Will our nuclear reactors RIP in 2025? After almost twenty years of tormenting Belgian politics, the question of a nuclear exit could finally be resolved by our next federal government. Throughout the long wait for a government to be installed in Brussels, we take some time to recap what makes nuclear energy such a sensitive subject.
Text: Auriane van der Vaeren
Image: Andreas Lorrain
Bad baby bad is what pops up in many heads upon hearing what has become a nowadays delicate word combo: nuclear energy. When investigating nuclear energy whether it is a sustainable source of electricity, one might easily get lost in the plethora of information. Read on to skip the maze.
Mirror, mirror, on the wall, who’s the fairest of them all?
As the world is seeking solutions to cut CO2 emissions, the main component of greenhouse gas (GHG) emissions, and as electricity production accounts for approximately 25% of GHG emissions, some argue in favour of nuclear energy. The graph portrays the GHG emissions per electricity generation system. The data includes the emissions related to the fuel (extraction, conversion, burn-up), to the power plant (construction, operation, decommissioning), and to the waste management (reprocessing of used fuel, waste conditioning, storage, repository construction).
No doubt possible. In 2010, nuclear fission was one of the cleanest electricity production systems in terms of GHG emissions. Still today it seems to maintain that position. The two main reasons are that nuclear energy emits no CO2 during production, and that uranium has a very high energy density (i.e. only little fuel is necessary to generate large amounts of electricity). Nonetheless, the World Nuclear Industry Status Report 2019 argues that expanding the renewables arsenal (hydro, wind, and solar) would cut CO2 emissions comparatively more than expanding the nuclear arsenal.
Despite the controversy, one must credit the important role of nuclear energy in permitting a stable increase of industrialisation in times of fossil fuel crisis. Electricity harvested through nuclear fission is steady and reliable compared to its current renewable counterparts. This reliability is of utmost importance, especially in the high-tech industry, and thus for a healthy and competitive economy. Which is why nuclear energy will be part of our energy mix for the decades to come. Nonetheless, this statement merely holds if an ever-growing economy, as we know it, will keep being the gold standard.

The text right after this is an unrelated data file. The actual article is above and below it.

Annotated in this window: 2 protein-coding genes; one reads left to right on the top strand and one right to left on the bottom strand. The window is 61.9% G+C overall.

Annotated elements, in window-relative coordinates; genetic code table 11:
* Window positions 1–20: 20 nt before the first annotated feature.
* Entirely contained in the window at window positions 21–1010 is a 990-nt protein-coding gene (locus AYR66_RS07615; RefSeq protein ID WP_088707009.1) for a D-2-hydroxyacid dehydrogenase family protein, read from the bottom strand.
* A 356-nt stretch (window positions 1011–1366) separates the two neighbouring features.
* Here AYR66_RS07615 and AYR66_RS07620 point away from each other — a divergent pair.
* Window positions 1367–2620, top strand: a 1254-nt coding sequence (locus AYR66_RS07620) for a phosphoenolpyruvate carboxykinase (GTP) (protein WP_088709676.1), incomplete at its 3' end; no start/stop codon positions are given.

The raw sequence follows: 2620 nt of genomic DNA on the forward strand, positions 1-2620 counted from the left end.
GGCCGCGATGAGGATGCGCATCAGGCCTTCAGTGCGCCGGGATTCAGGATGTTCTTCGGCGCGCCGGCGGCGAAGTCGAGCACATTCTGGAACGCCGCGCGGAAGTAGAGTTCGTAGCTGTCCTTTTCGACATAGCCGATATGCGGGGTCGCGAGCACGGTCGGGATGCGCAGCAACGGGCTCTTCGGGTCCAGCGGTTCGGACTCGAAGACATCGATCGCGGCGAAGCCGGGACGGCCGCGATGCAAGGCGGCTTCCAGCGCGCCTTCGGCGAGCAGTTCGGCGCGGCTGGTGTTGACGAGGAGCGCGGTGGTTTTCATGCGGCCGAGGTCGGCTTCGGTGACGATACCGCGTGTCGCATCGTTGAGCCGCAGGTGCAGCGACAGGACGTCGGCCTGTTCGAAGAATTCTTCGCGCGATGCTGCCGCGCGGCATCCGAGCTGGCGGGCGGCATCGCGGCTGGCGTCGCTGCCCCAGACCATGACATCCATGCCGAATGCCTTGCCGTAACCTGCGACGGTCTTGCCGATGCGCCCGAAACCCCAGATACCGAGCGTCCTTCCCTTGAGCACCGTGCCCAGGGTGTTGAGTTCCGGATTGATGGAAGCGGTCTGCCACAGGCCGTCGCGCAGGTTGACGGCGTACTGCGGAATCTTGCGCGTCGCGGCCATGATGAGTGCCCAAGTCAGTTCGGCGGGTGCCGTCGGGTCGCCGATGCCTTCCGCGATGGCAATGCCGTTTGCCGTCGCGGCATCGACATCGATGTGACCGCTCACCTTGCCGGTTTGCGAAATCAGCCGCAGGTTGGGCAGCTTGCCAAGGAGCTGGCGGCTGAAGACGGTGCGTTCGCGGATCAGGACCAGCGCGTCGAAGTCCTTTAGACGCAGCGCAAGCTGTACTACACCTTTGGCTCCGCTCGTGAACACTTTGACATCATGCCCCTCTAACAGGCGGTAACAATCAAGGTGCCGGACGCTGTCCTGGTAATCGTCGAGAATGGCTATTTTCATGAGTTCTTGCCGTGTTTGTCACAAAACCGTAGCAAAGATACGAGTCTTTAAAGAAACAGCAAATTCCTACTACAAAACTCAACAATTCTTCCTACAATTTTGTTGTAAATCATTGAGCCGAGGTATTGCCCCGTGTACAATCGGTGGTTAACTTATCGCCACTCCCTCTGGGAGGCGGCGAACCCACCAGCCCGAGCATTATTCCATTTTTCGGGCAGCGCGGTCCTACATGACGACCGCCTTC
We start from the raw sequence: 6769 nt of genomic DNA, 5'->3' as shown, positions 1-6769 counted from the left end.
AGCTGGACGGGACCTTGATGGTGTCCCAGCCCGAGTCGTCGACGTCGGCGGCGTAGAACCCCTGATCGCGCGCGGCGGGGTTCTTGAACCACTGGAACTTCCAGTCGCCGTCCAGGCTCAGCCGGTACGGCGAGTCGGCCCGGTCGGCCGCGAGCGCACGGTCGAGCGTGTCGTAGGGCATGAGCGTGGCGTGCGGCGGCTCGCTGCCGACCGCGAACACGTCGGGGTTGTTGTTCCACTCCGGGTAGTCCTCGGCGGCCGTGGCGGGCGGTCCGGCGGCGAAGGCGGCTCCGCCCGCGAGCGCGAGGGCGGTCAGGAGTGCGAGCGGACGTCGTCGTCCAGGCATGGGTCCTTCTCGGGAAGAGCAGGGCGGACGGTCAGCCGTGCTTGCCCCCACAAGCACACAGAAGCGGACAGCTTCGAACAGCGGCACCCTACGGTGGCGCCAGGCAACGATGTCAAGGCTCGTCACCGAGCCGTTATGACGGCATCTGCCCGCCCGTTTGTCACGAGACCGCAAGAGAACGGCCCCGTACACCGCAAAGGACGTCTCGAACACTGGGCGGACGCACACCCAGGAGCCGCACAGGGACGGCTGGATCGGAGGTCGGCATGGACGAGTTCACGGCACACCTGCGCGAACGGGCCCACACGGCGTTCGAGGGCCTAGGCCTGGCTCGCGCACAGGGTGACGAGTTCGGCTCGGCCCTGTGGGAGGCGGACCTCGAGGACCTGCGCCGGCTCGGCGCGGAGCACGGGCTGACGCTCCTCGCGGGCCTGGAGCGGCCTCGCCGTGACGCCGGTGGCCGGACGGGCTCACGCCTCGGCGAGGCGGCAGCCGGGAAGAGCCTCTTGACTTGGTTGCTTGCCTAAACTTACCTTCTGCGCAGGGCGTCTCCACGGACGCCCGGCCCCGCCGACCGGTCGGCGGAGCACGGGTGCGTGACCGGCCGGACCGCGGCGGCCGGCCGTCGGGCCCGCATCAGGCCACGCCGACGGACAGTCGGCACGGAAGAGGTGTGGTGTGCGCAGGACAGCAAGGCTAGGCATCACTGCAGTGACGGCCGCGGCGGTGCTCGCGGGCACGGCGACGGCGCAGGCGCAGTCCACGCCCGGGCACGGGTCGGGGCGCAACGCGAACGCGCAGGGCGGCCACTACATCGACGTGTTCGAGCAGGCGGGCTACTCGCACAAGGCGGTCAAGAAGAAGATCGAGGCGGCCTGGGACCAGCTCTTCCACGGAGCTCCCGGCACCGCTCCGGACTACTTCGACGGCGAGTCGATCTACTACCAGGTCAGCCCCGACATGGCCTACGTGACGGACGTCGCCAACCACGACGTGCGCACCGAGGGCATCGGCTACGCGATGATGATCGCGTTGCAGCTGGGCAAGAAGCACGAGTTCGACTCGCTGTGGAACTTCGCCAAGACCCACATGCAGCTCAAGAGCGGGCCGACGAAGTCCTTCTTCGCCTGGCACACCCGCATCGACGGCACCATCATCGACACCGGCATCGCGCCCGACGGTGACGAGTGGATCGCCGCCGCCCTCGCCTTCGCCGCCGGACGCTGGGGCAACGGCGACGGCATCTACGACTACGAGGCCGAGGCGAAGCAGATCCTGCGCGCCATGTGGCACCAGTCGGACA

Also, its reliability may be praised, but some criticise its inflexibility. Monitoring a nuclear power plant is not as simple as switching a computer on and off, and the financial costs associated with such switching are high. This is the reason why nuclear reactors ensure a constant basis level of electricity supply. On top of which the more flexible electricity sources ensure the additional supply to minimise waste (e.g. society’s electricity consumption is not constant throughout the day).
Safe ‘n sound?
Each nuclear electricity production cycle creates little waste and not all of it is as preoccupying. Plus, processes exist to partially recycle spent nuclear fuel, although this is not yet common practice. Nonetheless, the waste and the associated safety do haunt the nuclear world (cf. being exposed to radio-toxic material can for instance cause DNA mutations).
After a cycle of about 5 years, spent nuclear fuel contains: 1% un-split uranium (the initial product), 93% uranium (which is slightly different from the original and no longer splits), 1% plutonium (produced during the cycle), about 4% fission products (remnants of uranium and plutonium splitting), and 1% minor actinides (other radioactive compounds produced during the reaction). This spent fuel is first stored in water at the power plant for a few years to decay radioactively and to remove the heat. Once cooled and safe to handle, it is either going straight into a waste repository, or — if the installation allows it — recycled beforehand.
Without recycling, all the above-mentioned waste is present. With recycling, only the so-called high-level waste subsists, i.e. the fission products and minor actinides. Depending on the radio-toxicity, high-level waste is currently buried either near the Earth’s surface or deep down the crust.